The Bay Islands in Honduras

Enjoy the slower pace of life on the stunning Bay Islands, located off Honduras’ northern coast. With the second largest barrier reef in the world, this is THE place to go to get your diving and snorkelling fix. Have your own ‘Finding Nemo’ adventure underwater with some of the most beautiful fish, coral and sea life you’ll ever see. Utila’s wide range of hostels and low-cost accommodation make it a firm favourite with backpackers, while families and those on a higher budget can take advantage of Roatan’s upmarket hotels and guesthouses. We’d recommend visiting during the summer months when you have the best chance of spotting beautiful whale sharks in Utila.

Lake Atitlan in Guatemala

Lose sense of reality and experience what has been described as the most amazing lake in the world. Lake Atitlan is seriously stunning and will leave you feeling breathless at its sheer vastness and beauty. Green hills and impressive volcanoes are scattered in the landscape making it postcard picture perfect. Soak up the indigenous culture and try some of the local cuisine in one of the Mayan villages surrounding the lake itself. There are also plenty of vibrant markets where you can pick up cheap textiles and crafts to remember your trip by. The best time to travel is between December and January when the vegetation is beautifully lush after the rainy season and you can get exceptional clear views of the lake.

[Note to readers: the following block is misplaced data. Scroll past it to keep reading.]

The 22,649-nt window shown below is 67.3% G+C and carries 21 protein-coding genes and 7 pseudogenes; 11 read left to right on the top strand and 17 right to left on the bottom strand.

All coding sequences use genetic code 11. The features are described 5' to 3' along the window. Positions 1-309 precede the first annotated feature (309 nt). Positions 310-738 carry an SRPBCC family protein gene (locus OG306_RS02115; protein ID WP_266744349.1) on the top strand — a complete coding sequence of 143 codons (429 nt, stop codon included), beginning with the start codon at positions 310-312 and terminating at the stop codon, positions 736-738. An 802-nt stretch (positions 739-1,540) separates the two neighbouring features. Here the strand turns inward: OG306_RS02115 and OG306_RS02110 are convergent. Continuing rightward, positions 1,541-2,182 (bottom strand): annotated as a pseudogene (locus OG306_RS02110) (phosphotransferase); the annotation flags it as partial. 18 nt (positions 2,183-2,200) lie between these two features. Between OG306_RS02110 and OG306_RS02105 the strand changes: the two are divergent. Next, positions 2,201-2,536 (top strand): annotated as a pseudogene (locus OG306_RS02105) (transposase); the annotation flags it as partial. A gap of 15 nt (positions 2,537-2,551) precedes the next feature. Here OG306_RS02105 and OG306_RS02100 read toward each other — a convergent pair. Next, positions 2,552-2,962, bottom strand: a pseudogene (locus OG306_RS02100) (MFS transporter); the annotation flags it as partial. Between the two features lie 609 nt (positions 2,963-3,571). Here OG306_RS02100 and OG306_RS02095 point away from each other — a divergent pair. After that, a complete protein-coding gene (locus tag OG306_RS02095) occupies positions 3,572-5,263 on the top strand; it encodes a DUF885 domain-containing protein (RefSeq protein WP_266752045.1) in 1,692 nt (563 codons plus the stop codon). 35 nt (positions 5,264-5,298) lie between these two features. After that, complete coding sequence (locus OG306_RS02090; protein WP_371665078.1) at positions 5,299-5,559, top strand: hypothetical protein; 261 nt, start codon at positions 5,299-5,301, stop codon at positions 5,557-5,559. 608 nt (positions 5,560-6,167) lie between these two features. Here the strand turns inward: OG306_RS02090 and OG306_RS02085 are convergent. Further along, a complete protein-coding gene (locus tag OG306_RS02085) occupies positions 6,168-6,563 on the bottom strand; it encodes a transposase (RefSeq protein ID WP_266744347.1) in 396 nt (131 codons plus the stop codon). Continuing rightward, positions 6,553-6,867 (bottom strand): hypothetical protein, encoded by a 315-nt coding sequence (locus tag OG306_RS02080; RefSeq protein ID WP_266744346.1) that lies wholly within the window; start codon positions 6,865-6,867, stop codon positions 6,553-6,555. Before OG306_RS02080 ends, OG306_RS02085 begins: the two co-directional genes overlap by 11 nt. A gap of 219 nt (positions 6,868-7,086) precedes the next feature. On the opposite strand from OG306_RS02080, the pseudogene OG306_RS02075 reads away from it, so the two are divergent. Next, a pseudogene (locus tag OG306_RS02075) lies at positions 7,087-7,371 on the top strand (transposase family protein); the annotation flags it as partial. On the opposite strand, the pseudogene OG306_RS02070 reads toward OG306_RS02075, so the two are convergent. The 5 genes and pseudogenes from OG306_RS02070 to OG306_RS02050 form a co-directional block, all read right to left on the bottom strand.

León in Nicaragua

Nicaragua’s León is culture vulture heaven – a bohemian city of crumbling churches, impressive art collections, cosmopolitan restaurants and stunning colonial architecture. You won’t be able to avoid the city’s violent history as you encounter bullet holes and revolutionary murals adorning building walls at every turn. The atmosphere is lively with music and dance performances taking you into the early hours. Explore León Cathedral, the biggest in Central America, and take advantage of the rooftop views of the sprawling city and smoking volcanoes in the distance. Visit between November and May to make the most of the dry season.

Panama City in Panama